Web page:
We had a walk around outside and saw all the novices relaxing.  They are not allowed to do things like play football so they made their own entertainment in the form of a wheelbarrow and pushed each other around.  We saw a group huddled together in a circle all taking it in turns to listen to an mp3 player. There are 25 novices in that temple and five monks.  Lae openly admitted that he would only be there another two years and would not become a monk as this involved too much dedication and he didn't want to do it for the rest of his life.

All in all, it was a fascinating morning and we are lucky to have been given that opportunity to go and spend time with them.  Certainly something neither of us will ever forget.  We came away with a million and one questions about the life and the beliefs.  Guess we save those questions for the next visit.

Day after the rugby final (lets not mention it) was spent sleeping  as the game didn't finish until 4am local time.  Just as I was going to bed, Novice Lae was probably just getting up. We also booked our flight to Chiang Mai in Thailand which we would take the following day.  And that is where we are as I write this.  For the first time in a long time we are up to date with the blog.  We intend to do a little less travelling over the next month or so.  We will be in Chiang Mai for another week, then heading down to the islands for some sun and sea and monsoon dodging. 
After that - who knows?  Possibly Malaysia, Singapore then Australia.  Maybe just straight to Australia as we both now have our visas.  Whatever we opt for will definitely not include any long bus journeys.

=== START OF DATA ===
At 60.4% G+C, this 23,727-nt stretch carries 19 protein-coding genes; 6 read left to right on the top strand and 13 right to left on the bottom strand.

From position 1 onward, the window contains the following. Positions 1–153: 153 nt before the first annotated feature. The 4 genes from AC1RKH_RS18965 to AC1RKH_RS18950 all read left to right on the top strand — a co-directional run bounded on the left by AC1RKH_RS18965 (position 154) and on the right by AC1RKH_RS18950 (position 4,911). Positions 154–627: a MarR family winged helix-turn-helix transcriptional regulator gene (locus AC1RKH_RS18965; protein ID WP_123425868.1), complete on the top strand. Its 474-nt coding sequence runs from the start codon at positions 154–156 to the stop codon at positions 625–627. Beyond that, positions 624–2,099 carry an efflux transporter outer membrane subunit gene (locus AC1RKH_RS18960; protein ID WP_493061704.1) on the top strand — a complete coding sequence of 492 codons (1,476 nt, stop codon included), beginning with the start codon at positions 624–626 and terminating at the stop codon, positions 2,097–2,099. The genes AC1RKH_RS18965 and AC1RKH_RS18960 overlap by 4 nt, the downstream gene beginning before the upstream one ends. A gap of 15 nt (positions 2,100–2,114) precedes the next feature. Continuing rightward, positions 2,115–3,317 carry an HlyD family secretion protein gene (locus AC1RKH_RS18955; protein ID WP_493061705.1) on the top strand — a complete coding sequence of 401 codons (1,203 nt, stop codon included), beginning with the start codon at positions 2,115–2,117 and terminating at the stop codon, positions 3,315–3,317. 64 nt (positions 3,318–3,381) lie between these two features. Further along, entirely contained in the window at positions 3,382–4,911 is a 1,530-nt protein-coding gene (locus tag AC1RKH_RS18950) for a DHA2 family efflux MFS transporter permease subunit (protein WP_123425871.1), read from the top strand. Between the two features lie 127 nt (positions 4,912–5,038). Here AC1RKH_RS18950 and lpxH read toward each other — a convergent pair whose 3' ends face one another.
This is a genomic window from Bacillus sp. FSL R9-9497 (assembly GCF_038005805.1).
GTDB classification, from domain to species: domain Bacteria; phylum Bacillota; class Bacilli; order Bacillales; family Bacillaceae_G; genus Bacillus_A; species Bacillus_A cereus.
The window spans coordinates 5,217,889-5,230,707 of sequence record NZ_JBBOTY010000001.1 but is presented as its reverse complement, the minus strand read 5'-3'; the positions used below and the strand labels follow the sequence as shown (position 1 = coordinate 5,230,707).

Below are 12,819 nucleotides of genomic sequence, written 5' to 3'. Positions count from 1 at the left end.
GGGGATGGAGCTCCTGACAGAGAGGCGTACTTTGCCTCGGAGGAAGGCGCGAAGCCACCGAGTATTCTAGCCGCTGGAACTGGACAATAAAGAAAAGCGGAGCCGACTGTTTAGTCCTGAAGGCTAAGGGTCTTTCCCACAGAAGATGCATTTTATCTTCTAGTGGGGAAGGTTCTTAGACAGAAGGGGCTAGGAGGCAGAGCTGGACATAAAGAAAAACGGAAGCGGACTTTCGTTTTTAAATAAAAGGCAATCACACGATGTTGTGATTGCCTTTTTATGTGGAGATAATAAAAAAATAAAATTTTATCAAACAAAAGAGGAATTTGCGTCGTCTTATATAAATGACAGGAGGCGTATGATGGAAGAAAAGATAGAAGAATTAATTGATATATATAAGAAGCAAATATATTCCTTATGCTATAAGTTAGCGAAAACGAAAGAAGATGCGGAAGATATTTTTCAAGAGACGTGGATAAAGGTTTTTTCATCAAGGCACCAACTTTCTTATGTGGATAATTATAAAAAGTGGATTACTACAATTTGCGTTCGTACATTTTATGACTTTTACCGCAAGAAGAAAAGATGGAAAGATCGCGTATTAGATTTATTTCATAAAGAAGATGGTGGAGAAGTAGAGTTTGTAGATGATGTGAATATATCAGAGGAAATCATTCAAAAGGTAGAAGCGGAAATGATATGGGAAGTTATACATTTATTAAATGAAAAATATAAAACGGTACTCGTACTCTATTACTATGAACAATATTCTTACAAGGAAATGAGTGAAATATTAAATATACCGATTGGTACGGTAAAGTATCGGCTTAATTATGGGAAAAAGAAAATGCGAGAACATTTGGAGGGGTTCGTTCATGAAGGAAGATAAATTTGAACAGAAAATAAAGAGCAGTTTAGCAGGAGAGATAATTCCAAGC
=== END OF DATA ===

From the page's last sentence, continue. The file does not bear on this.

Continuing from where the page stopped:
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Comments

parents1
parents1 on

How interesting
A good insight into the life of a novice.Found that really interesting. Never say never about bus journeys....could lead you somewhere as yet unknown.

pierrelepont
pierrelepont on

Nar then si thi
Ok Cheeseman and partner. When are you going to play me at long-distance scrabble you chicken. Go on Facebook and it's your turn against the mighty Pierre. Our young 'un is in Thailand at this very moment. He's in a place called Kanachaburin from where you can visit the Tiger sanctuary and the Death Railway. Be funny if you bumped into him somewhere along the line. If you hear any Barnsley accents at one of the hostels - that'll probably be him. I must admit I'm most envious of your exploits, I wished I'd done something like that when I was your age a couple of years ago.Some stunning photos there old boy, you should publish a book when you get back - I'd buy it. Anyway take care peeps and bon voyage. Pierre

ianmalpass
ianmalpass on

ian and amanda
hi nick and pat malpass halls here to read your latest entry thought that was tarzan in the water for a second . hope you still having great time .oh dont bother with austria next summer england cant make it after that shambles last night .love from ian amanda laura katie mikey and little katie (9 today).